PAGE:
A. The Middle Room
NEMB (Baltimore, MD)
The Middle Room b/w Torture
Green Records, 1981
Lee Warren grew up in Daytona Beach, FL. His musical taste was highly influenced by the discovery of Alice Cooper and New York Dolls records in the early 70s. From there he got into glitter bands like David Bowie, Roxy Music, and other stuff from England he had read about in the pages of Melody Maker and Rock Scene.
In 1977, Lee started attending the University of South Florida in Tampa. At the time, southern rock like Lynyrd Skynyrd and Charlie Daniels Band dominated the airwaves and the live club circuit, which he wanted nothing to do with. Fundamentally, he liked the sound of distorted guitar and when he moved to Tampa and found others who shared a common interest, he immediately set out to form a band.
Lee introduced himself to a student in a dorm hallway who was wearing a Kinks t-shirt. His name was Bill Carey and he had transplanted from Naples, FL to attend school at USF. Bill collected vintage guitars and was a fan of bands like the Velvet Underground, Stooges, NY Dolls, Mott The Hoople, and the early CBGB groups.
Realizing they were into a lot of the same music, the two started frequenting Mi Backyard, a kind of a redneck bar with a picnic and BBQ area that began having punk nights in the spring of 1978. The first time they went they saw a power pop band called Just Boys playing. It was decided that they needed to form their own band.
They started writing songs together with Lee singing and Bill on guitar. Then they brought in Bill’s girlfriend Joyce who also played guitar. They posted ads on bulletin boards around campus to find other members and met a bass player named David Bowman. They completed the line-up with a 15 year old drummer named Val who was an advanced placement student in college. She had a Mo Tucker sensibility about the way she played minimalist drums without utilizing cymbals.
They named the band the Art Holes and played their first gig at a rehearsal space rented out by members of a local band called the Jackers. Lee never sang in front of people before and had a bit of stage fright, but they made it through the show and people liked them. The band started getting other gigs around town and neighboring Sarasota. Eventually Allen Esser took Val’s place on drums and gave the band a more powerful sound.
Lee graduated in 1979 and moved up to Baltimore. Bill and Dave continued playing together in a band called the Jetsons, who later became Stick Figures. Meanwhile, Lee began working on songs with a drummer named Rick Sugden, who had coincidentally had a short stint in the Jetsons. In late summer/early fall of 1980, Lee met George Poscover through an ad he'd posted in a record store. Rick sort of drifted away once George came into the picture and since they couldn’t find another drummer, Lee bought a Roland CR-78 rhythm machine.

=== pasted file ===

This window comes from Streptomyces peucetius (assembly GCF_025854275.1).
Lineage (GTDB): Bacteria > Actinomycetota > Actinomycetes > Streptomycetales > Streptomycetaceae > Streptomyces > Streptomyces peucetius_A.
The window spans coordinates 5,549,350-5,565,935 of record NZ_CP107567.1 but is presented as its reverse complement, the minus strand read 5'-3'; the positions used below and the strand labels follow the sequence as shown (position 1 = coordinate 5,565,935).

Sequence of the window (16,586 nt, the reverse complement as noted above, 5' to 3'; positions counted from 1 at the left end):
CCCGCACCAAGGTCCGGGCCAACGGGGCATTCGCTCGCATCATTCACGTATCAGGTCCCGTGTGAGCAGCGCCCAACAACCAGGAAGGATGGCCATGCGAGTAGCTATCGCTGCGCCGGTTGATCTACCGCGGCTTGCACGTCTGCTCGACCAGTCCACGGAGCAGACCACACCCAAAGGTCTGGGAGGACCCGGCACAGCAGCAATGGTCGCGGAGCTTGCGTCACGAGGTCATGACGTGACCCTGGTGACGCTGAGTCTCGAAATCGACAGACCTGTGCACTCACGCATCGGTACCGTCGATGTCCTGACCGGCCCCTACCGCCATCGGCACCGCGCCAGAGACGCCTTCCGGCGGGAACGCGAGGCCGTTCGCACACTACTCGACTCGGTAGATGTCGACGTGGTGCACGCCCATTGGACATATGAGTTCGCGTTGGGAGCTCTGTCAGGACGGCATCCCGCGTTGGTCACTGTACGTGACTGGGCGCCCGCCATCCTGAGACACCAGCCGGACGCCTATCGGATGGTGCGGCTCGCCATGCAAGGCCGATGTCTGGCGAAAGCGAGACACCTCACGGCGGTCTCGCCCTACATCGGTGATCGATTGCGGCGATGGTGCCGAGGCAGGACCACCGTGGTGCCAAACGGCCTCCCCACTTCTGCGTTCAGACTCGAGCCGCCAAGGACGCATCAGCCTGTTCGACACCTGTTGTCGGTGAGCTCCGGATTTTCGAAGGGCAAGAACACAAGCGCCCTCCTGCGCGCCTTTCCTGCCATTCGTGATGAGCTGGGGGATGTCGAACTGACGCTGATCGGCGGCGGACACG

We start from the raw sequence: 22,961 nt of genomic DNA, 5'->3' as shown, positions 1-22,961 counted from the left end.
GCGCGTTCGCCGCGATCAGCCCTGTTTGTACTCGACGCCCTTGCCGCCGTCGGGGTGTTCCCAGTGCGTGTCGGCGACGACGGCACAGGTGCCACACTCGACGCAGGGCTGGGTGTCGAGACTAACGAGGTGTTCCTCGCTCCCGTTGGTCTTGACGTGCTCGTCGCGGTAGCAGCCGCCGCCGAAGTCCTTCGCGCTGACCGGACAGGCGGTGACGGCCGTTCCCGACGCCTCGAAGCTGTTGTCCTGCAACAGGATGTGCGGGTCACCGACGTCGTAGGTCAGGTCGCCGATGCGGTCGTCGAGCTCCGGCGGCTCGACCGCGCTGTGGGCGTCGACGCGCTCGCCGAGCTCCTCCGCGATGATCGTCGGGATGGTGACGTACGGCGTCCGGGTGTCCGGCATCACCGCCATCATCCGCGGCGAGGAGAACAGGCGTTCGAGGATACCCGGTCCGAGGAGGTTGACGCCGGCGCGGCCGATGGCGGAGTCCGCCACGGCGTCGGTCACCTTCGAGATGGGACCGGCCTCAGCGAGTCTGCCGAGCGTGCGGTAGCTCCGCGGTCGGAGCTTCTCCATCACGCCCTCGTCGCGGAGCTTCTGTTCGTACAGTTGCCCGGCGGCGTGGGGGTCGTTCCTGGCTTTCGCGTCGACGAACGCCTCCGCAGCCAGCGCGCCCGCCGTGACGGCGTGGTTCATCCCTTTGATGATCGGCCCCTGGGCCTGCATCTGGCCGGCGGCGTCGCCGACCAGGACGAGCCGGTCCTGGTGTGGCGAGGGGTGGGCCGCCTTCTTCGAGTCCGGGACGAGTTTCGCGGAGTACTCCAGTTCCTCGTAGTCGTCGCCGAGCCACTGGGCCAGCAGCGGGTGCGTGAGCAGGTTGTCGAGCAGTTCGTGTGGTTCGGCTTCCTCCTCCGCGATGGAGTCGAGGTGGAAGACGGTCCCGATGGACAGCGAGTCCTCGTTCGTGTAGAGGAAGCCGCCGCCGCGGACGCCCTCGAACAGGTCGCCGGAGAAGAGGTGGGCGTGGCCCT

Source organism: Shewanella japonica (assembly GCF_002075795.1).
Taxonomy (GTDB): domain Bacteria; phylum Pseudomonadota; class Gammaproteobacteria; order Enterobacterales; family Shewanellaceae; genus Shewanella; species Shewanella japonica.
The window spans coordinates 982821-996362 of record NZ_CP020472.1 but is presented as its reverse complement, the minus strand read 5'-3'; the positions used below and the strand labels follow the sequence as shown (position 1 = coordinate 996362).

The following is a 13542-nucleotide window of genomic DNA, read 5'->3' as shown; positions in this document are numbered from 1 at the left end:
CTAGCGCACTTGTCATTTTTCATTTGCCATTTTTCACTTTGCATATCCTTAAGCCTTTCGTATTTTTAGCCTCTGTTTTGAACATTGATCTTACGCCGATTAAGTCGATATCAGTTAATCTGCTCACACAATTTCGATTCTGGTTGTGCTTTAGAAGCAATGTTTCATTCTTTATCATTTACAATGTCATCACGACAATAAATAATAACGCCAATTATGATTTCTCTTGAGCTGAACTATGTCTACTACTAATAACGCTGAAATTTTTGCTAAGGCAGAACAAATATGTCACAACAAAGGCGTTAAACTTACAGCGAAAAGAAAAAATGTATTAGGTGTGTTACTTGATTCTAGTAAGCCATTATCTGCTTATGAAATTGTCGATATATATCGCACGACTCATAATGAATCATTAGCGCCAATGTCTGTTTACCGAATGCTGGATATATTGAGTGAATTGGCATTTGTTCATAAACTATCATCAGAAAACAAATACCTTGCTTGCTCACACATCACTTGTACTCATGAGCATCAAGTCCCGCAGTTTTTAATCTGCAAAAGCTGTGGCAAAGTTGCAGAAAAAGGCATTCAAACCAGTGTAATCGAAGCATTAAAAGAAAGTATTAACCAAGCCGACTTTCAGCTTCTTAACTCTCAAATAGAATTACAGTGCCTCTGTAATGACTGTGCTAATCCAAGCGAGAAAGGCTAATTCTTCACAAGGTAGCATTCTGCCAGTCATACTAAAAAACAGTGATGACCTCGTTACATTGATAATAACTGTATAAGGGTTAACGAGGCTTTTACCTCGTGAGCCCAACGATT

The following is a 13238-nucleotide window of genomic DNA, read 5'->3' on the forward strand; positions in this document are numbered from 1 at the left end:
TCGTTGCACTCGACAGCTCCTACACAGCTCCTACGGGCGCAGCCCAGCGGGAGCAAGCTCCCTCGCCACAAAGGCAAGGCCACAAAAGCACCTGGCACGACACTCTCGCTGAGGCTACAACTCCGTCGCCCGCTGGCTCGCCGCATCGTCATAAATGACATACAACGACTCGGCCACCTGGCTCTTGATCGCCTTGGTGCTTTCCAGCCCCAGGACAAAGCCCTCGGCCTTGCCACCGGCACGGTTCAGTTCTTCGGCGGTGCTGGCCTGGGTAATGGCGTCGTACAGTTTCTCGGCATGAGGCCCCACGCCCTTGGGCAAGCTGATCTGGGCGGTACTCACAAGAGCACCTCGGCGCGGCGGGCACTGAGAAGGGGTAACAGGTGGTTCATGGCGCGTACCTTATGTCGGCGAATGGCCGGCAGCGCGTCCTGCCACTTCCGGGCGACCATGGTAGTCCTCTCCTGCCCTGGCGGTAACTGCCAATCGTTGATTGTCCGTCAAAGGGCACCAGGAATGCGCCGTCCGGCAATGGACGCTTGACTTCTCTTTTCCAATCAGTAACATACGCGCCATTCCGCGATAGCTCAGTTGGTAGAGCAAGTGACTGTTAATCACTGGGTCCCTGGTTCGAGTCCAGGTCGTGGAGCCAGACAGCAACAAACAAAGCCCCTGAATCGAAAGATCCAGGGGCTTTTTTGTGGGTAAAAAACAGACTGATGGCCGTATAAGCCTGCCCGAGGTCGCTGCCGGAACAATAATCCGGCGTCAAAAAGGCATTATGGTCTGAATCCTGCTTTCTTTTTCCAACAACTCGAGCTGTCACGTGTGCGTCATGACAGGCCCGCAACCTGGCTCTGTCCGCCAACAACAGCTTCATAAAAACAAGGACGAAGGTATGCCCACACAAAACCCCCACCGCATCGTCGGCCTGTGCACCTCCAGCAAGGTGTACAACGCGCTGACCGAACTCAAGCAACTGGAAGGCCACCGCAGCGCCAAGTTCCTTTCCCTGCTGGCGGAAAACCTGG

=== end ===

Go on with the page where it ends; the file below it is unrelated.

Lee called the band Non-Erotic Male Bonding, or NEMB for short, since some club owners objected to the full version of the name. On Saturday April 4, 1981 a Gender-Fuck Party was held where attendees went into a closet where a Bolex film camera was setup with a cable release that advanced the film one frame at a time. On that night a version of NEMB that included Lee, George, and a guitar player named Charles Freeman performed.
Lee’s old band mates Bill and Dave took a hiatus from Stick Figures and came up to Baltimore in the summer of 1981. They joined Lee and George, who were working on some NEMB demos. The temporary line-up recorded two songs that would be released as NEMB’s sole output in a run of 500 copies. Their version of “The Middle Room” became the soundtrack to the Gender Fuck Party film that had previously been shown without an audio track. Lee and George can be seen in the film between :07 and :14.
Bill, Dave, and the rest of Stick Figures ended up moving to New York and tried to get something going there. Unfortunately things didn’t pan out and the band soon drifted apart. Lee wanted to move to New York as well which brought an end to NEMB. In February 1982, Lee and Bill along with Rachel Bowman from Stick Figures formed a new band called King Of Culture. They played frequently in New York for a couple years with numerous line-up changes and released a single on Green Records. Not making enough money to sustain themselves, the band eventually split apart.